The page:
• Million Veteran Program study offers new insights on genetic risk for non-alcoholic fatty liver disease

    NAFLD is a growing cause of liver disease. It has an estimated worldwide prevalence of 25% in adults. In the United States, that prevalence is projected to climb to nearly 34% by 2030.

  • New heart failure treatment improves Veteran quality of life

    Michael Clayton, an Army and Navy Veteran, was the first VA patient in the country to receive an innovative new heart procedure.

  • Lab studies seek hormone-based obesity treatment

    Dr. James E. Blevins of the VA Puget Sound Health Care System completed the study with colleagues from Seattle Children’s Research Institute; the University of Washington; Harvard Medical School; and OXT Therapeutics, Inc. The research focused on ASK1476, a human-made peptide with a structure similar to that of oxytocin.

  • Aquatic therapy helps Veterans overcome physical and cognitive challenges

    Aquatic therapy helps Veterans overcome physical and cognitive challenges. Sixty-minute sessions are offered for patients in a heated swimming pool at Malcom Randall VA Medical Center in Gainesville Florida.

  • Dallas VA study treats Veterans with chronic sleep problems

    VA North Texas treats some 20,000 patients each year for related issues in its Positive Airway Program (PAP) for sleep disorders.

  • One-two punch of medication plus lifestyle changes helps Veterans with weight loss

    The study examined data for 43 local Veterans who were enrolled in the NY-MOVE! weight-loss program and who were prescribed an obesity medication. The most commonly prescribed medications at the local level were metformin (Glucophage), liraglutide, and phentermine/topiramate.

  • Why I get my health care at VA: Navy Veteran Dick

    Navy Veteran Dick got a second lease on life when his VA doctor helped him to lose almost a hundred pounds. Now, back to an active, healthy lifestyle, he credits VA with the win.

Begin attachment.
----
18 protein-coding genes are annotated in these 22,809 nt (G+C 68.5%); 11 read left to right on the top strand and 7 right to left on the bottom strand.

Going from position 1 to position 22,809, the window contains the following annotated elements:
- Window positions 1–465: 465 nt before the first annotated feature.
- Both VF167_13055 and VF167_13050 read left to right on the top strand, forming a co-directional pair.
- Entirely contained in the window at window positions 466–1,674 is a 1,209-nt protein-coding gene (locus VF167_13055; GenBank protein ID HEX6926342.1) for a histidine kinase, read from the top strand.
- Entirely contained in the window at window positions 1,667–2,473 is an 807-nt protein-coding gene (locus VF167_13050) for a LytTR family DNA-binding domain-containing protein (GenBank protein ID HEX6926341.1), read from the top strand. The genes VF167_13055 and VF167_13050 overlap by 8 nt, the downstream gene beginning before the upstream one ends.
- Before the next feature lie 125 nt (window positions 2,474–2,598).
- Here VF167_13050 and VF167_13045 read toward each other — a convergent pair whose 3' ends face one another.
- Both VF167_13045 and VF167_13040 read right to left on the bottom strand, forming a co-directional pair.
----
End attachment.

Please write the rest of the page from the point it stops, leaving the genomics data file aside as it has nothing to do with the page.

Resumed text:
• Minority women at greater risk of heart disease

    Minority women at greater risk of heart disease. VA providers specializing in women’s health can give you information about lowering your risk factors. Diet and exercise changes lower your risks.

  • VA’s Women’s Health Transition Training brings information to transitioning service women

    Training conducted virtually by a woman Veteran who has experience with VA services. Women from various VA clinics and facilities around the country answer questions about specific women’s services.

  • Women’s Health Transition Training

    VA’s Women’s Health Transition Training program will be offered virtually twice a day through mid-December to allow more women to attend. Focus is educating Servicewomen on the services offered by VA.

  • NASH – the disease you’ve probably never heard of

    NASH=Non-Alcoholic SteatoHepatitis. NASH is the most severe form of NAFLD. NAFLD affects an estimated 1 out of 4 adults in the United States. Veteran Lorenzo shares his story to help others learn about NAFLD.

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